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Tesla's Model S. Image source: Tesla Motors.

The smartest man I ever had the opportunity to work for always had an impressive way of figuring things out through a handful of questions. It's a reminder the smartest person in the room isn't always the most knowledgeable about the subject at hand, but rather it's the person that understands how to ask the correct questions. He had an ability to walk into a room and within five questions would understand enough to develop a solution to the issue at hand.

In my efforts to be the best investor I can, and since learning about Tesla Motors (NASDAQ:TSLA), I've been asking plenty of questions to try and better understand this polarizing company's future and its potential to continue beating the market. How will these two challenges and questions impact Tesla?

House of cards?

China is a primary reason for many investors in many aspects of the automotive industry to remain bullish. If you're a domestic automaker, China represents a plethora of consumers eager to get their hands on the newest SUV and the country's rapidly expanding middle and upper-middle class is accelerating its luxury vehicle market. For Tesla, the country's massive pollution problem and government's desire to increase the number of electrified vehicles will be a huge opportunity. The question is: Will this play out quickly enough?

Sure, at the recent Beijing auto show more than 147 electric and plug-in hybrid vehicles were shown off. Sales of pure EVs and plug-in hybrids in China more than quadrupled to 331,092 units during 2015 -- out of 24.6 million -- making it the world's biggest market for electrified vehicles. But what if that result is a house of cards being fueled by government incentives?

Consider that the government is incentivizing green cars with subsidies of up to almost $8,500 per vehicle. In fact, according to Automotive News China, nearly all electric vehicle sales are spurred by government subsidies or perks -- those perks include exceptions from, or huge advantages in, license plate lotteries in big cities, which is a huge deal.

While rules change city to city, take Beijing for instance: the odds of winning a license plate for petrol-driven vehicles was 190 to 1 at about this time last year while new energy vehicle odds were 25 to 22. With the way the system works, people vying for a license plate to drive a gas fueled vehicle could lose the lottery for years.

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Image source: Tesla Motors.

Further, China's government has already spent roughly $4.6 billion on new energy vehicles (NEVs), but that likely won't last. "The appetite to spend that kind of money will dissipate pretty soon," said James Chao, Asia-Pacific managing director at IHS Automotive, according to Automotive News China. "As an EV maker, you really have to watch for what the government does next. You could be spending a lot of money on these things and end up with vehicles that don't sell."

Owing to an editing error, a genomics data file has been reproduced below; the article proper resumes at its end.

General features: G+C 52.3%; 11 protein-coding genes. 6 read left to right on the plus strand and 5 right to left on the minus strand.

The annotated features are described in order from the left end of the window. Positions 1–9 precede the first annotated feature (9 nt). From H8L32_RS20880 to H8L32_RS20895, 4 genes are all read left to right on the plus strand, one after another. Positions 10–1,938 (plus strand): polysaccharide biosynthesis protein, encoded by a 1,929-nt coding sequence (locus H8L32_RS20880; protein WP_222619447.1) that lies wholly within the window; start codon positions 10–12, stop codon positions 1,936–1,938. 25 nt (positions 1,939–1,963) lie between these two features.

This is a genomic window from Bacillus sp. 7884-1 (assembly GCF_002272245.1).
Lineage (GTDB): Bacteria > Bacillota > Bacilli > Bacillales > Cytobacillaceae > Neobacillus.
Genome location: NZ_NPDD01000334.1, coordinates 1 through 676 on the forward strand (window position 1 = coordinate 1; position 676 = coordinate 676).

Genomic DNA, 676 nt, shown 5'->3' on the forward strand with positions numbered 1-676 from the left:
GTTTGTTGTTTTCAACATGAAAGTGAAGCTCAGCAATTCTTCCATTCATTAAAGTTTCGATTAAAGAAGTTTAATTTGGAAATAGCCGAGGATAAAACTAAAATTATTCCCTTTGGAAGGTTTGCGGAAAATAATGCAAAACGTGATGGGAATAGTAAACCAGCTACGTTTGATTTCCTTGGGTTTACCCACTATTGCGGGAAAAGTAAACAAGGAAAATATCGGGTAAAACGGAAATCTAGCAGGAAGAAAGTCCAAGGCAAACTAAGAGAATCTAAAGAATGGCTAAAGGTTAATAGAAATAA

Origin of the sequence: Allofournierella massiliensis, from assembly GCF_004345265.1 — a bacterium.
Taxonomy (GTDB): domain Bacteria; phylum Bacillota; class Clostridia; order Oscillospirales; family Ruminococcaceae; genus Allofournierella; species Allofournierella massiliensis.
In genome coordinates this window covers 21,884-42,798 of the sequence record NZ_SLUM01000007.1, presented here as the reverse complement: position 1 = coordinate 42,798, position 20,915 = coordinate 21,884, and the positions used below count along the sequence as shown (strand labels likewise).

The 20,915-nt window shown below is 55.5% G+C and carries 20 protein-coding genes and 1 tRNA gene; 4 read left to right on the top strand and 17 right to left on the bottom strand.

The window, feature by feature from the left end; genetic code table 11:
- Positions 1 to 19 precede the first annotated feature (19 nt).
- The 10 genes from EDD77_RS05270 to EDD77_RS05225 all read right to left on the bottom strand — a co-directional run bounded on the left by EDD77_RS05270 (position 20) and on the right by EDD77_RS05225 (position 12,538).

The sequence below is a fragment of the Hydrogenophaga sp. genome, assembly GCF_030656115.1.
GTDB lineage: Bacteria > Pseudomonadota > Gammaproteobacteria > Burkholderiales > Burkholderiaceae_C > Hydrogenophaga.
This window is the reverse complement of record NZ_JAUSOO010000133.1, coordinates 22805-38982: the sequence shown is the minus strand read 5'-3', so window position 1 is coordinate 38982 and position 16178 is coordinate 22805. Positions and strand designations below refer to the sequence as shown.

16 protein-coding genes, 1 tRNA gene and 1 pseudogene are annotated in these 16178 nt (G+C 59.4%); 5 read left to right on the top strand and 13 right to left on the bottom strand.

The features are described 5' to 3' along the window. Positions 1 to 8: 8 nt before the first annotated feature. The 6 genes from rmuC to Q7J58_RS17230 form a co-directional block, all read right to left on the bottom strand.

China will remain a huge opportunity for Tesla, but if the government incentives dry up, and consumers increasingly want SUVs and crossovers, will the adoption of EVs and NEVs take place quickly enough to reward Tesla's investment?

Is dilution coming?

Before Tesla's recent quarterly presentation, it was a valid question to ask if the company would need to raise additional capital. Some believed it was inevitable, and some thought it could be avoided. After the presentation when CEO Elon Musk bumped up his already aggressive plan to sell 500,000 units in 2020, by 2018, it seemed to me that it was merely a way to soften the blow of a coming capital raise.

It was kind of like throwing a dog a bone earlier than expected only to pat him on the head and say, by the way that's going to cost you. Here's a look at exactly how Tesla's outstanding shares have increased over the years.

TSLA Chart
TSLA data by YCharts

Former General Motors executive Bob Lutz told CNBC's Squawk Box, in an interview earlier this year, "[Tesla] costs have always been higher than their revenue... They always have to get more capital. Then they burn through it."

Now, to be fair, I'm not against Tesla raising capital provided it can actually meet its goals and deadlines on time. But, how likely is that? That's a question for another day. It's not hard to imagine Tesla's outstanding shares reaching 150 million-160 million, and investors should certainly ask themselves if they're willing to accept that possibility.

Ultimately, Tesla is exactly the company the automotive industry needed. It's a polarizing company, a fascinating stock, and has produced some brilliant electric vehicles -- flaws and all. I root for Tesla as a company and as an investment, but, with more questions than answers surrounding the company, I'll have to remain on the sidelines for the time being.

Daniel Miller has no position in any stocks mentioned. The Motley Fool owns shares of and recommends Tesla Motors. Try any of our Foolish newsletter services free for 30 days. We Fools may not all hold the same opinions, but we all believe that considering a diverse range of insights makes us better investors. The Motley Fool has a disclosure policy.